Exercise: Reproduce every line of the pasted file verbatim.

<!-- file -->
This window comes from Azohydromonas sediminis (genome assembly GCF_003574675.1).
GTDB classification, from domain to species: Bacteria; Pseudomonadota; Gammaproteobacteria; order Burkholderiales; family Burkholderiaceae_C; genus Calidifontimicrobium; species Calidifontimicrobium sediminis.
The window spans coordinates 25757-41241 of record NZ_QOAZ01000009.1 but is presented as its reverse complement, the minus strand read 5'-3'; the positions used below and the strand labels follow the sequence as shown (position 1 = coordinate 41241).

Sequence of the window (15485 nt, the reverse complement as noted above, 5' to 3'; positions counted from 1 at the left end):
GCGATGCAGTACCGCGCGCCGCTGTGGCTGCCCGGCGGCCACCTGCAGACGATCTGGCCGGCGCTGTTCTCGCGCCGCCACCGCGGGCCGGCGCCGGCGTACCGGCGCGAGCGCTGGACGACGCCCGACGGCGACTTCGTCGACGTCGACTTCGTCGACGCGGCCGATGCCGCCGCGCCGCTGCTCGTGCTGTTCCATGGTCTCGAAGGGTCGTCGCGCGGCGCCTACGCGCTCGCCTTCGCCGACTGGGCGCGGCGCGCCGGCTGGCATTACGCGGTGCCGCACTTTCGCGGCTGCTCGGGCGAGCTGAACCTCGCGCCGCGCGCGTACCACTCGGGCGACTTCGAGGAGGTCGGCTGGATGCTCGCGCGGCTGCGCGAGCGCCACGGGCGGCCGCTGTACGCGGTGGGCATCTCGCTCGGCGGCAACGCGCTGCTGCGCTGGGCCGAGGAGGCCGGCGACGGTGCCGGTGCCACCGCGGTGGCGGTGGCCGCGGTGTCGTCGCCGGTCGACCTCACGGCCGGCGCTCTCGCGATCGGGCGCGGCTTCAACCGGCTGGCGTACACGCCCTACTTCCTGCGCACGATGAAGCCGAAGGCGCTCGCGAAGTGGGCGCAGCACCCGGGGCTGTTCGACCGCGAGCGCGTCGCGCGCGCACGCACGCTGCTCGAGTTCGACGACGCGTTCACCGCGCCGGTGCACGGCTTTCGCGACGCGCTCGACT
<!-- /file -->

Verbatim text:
This window comes from Azohydromonas sediminis (genome assembly GCF_003574675.1).
GTDB classification, from domain to species: Bacteria; Pseudomonadota; Gammaproteobacteria; order Burkholderiales; family Burkholderiaceae_C; genus Calidifontimicrobium; species Calidifontimicrobium sediminis.
The window spans coordinates 25757-41241 of record NZ_QOAZ01000009.1 but is presented as its reverse complement, the minus strand read 5'-3'; the positions used below and the strand labels follow the sequence as shown (position 1 = coordinate 41241).

Sequence of the window (15485 nt, the reverse complement as noted above, 5' to 3'; positions counted from 1 at the left end):
GCGATGCAGTACCGCGCGCCGCTGTGGCTGCCCGGCGGCCACCTGCAGACGATCTGGCCGGCGCTGTTCTCGCGCCGCCACCGCGGGCCGGCGCCGGCGTACCGGCGCGAGCGCTGGACGACGCCCGACGGCGACTTCGTCGACGTCGACTTCGTCGACGCGGCCGATGCCGCCGCGCCGCTGCTCGTGCTGTTCCATGGTCTCGAAGGGTCGTCGCGCGGCGCCTACGCGCTCGCCTTCGCCGACTGGGCGCGGCGCGCCGGCTGGCATTACGCGGTGCCGCACTTTCGCGGCTGCTCGGGCGAGCTGAACCTCGCGCCGCGCGCGTACCACTCGGGCGACTTCGAGGAGGTCGGCTGGATGCTCGCGCGGCTGCGCGAGCGCCACGGGCGGCCGCTGTACGCGGTGGGCATCTCGCTCGGCGGCAACGCGCTGCTGCGCTGGGCCGAGGAGGCCGGCGACGGTGCCGGTGCCACCGCGGTGGCGGTGGCCGCGGTGTCGTCGCCGGTCGACCTCACGGCCGGCGCTCTCGCGATCGGGCGCGGCTTCAACCGGCTGGCGTACACGCCCTACTTCCTGCGCACGATGAAGCCGAAGGCGCTCGCGAAGTGGGCGCAGCACCCGGGGCTGTTCGACCGCGAGCGCGTCGCGCGCGCACGCACGCTGCTCGAGTTCGACGACGCGTTCACCGCGCCGGTGCACGGCTTTCGCGACGCGCTCGACT